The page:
The Echuca swimming club is in troubled waters with a shortage of coaches in danger of sinking.
The club is urgently looking for a new qualified development coach before the start of the second term. Without one he will be forced to cut sessions and he faces the very real potential of folding.
ESC currently has three coaches – a development coach and two junior coaches – but the development coach will leave next month to start a new job, leaving a void that urgently needs to be filled.
The club requires a qualified swimming coach to be an affiliate club of Swimming Victoria.
Losing that status would mean the club could not participate in Swimming Victoria events such as last weekend’s Country All Juniors event.
Without a development coach, the club will be forced to drastically reduce the number of lessons it can offer and scrap its performance program altogether, a move that will see it lose members.
ESC president Marita Elliot said the club was frantically looking for someone to fill the position.
“We are desperately looking for a head coach,” Ms Elliot said.
“If these kids can’t find a coach, they’ll sit by the pool again.
“Right now, we are running 10 sessions a week. Once we lose that extra coach at the end of term, it comes down to four sessions that we can run to accommodate 40 kids. It’s impossible.
“It effectively means we only have enough space for kids who are at junior development level, not what we call performance level, so it’s almost redundant to run the club for 10 developing kids. .”
The swim club is in a race against time to fill the role. His current development manager is expected to finish in early April, with the club hoping to fill the job before the start of the second term after Easter.
While the club will still be able to operate in the second quarter without a new manager, the lack of a performance program would make it difficult for the club to stay afloat, putting its long-term viability at risk.
“We like to support our members as much as we can. If we can’t provide the services they need, there’s no point in them maintaining their membership, and that’s the really disappointing part,” Ms Elliot said.
She said the club had done everything they could to try to find someone to fill the role.
“We feel like we’ve exhausted all avenues,” she said.
“The committee has done an amazing job trying to attract people to the club.
“We have spoken to clubs that we consider to be summer clubs – they use an outdoor facility and when the summer is over that facility closes over the winter.
“We have approached clubs in this situation and we cannot even get a coach from a summer club to come and help us.”
Ms Elliot said she contacted Swimming Victoria directly to advertise the role, while contacting her district to try to find leads. She said ESC’s struggles to find a new coach were not an isolated issue.
“Everyone in this industry that I’ve spoken to is in the same boat. There is a huge shortage of swim coaches statewide,” she said.
“It’s a systemic problem in the industry. It’s just disappointing to us that this comes at the end of a period where our children should be able to get back into the water and return to some sort of normality, but we’re struggling to provide that because we can’t find of coach.
“Swimming Victoria is doing its part to try to get more accredited coaches, but we need coaches to be in our area and interested in coaching for us in order to fill that gap.”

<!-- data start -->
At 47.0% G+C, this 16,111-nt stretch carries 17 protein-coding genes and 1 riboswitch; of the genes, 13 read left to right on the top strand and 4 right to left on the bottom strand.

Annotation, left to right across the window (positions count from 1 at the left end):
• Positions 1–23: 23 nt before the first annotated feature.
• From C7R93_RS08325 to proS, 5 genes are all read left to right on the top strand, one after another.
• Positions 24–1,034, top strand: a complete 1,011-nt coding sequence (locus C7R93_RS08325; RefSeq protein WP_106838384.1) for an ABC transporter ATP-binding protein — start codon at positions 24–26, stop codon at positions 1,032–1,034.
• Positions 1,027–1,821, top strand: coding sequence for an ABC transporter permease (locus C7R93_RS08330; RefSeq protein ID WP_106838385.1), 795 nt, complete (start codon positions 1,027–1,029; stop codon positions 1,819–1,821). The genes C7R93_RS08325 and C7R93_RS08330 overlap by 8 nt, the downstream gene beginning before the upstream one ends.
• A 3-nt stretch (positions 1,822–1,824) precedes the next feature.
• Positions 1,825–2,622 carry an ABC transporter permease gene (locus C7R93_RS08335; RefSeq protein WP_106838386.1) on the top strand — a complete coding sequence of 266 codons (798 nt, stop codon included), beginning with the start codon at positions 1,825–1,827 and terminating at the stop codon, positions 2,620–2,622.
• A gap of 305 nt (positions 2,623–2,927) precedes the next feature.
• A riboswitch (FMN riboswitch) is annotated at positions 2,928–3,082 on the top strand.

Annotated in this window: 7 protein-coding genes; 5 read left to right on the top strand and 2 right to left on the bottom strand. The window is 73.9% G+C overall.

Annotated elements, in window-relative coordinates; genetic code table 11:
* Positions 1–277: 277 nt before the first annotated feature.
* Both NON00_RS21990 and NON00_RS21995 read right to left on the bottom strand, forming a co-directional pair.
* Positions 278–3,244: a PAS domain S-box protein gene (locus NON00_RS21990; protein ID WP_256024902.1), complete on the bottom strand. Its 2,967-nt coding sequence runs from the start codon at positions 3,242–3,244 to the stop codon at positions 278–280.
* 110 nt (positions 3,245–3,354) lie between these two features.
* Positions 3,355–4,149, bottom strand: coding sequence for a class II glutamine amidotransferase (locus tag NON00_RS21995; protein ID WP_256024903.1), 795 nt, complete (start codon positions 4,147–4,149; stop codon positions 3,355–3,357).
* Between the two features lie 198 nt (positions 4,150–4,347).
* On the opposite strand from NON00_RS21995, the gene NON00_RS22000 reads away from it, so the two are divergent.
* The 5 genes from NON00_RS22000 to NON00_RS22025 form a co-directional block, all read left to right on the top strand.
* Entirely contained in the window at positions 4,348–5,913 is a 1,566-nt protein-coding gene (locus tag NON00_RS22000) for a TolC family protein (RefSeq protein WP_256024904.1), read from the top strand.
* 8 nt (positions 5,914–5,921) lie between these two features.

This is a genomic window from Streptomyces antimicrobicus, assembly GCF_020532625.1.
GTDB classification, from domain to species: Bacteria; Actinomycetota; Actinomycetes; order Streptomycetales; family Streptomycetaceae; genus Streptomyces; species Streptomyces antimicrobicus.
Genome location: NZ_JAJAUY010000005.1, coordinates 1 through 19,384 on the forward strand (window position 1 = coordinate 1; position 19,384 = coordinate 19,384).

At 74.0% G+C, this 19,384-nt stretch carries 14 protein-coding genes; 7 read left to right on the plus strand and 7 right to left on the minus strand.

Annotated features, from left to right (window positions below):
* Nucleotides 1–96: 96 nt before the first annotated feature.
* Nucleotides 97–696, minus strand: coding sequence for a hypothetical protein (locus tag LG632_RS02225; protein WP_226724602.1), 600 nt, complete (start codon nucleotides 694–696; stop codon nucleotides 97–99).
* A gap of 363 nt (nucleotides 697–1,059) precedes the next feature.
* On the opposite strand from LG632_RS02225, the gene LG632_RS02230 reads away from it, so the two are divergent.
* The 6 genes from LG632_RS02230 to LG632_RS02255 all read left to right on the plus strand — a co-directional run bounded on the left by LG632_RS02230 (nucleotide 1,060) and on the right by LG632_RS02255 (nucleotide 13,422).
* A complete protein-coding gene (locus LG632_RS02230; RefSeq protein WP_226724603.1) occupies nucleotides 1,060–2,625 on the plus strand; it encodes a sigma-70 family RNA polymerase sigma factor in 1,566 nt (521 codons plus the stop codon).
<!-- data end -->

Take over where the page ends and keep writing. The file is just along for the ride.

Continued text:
With the second deadline to find a new coach fast approaching, Ms Elliot said ESC was willing to talk to anyone interested in the job.
“We’re happy to talk to anyone,” she said.
“We would welcome anyone to inquire about what this role entails.
“It could be someone who was involved in this sort of thing a long time ago. They may still have their accreditation or they may need to touch up their accreditation. We are absolutely open to supporting that.
She said the club are also more than willing to help someone gain the required qualifications if needed.
Ms Elliot said the club played a vital role in the local community.
“The club is a big player in community engagement,” she said.
“We live by a river. It’s not just about kids being competitive swimmers and chasing their dreams, it’s about being safe in the water.
“I think the involvement of the community as a whole – whether you’re a parent supporting a child or a child participating – the friendships and the impact you can have on other people in the community like ours is really important.”
The club’s current coaching situation is just the latest problem he has faced in the past two difficult years.
“We feel like we’re solving one problem and another is coming. We cannot let these children down any longer,” Ms Elliot said.
“We went through the period last year where we weren’t able to secure the right people in committee seats, we got over that. We had kids who couldn’t get in the pool due to COVID, we put them back in the pool. It just seems to be the gift that keeps on giving.
She said the COVID-19 pandemic has had a huge impact on the swim club.
“At one point before COVID, we were sitting around 60-70 members and we had a lot more sessions over the week, and now we’re sitting around 40,” she said.
“January would normally be our big term and we’re sitting at 40 kids, which is probably down 50% from where it was pre-COVID.”
Finding a new manager, while difficult to achieve, would be an almost instant solution to the club’s coaching crisis.
“That will solve my problem,” Ms Elliot said.
“We will do everything in our power to ensure there is swimming next season, but I don’t have a magic wand.”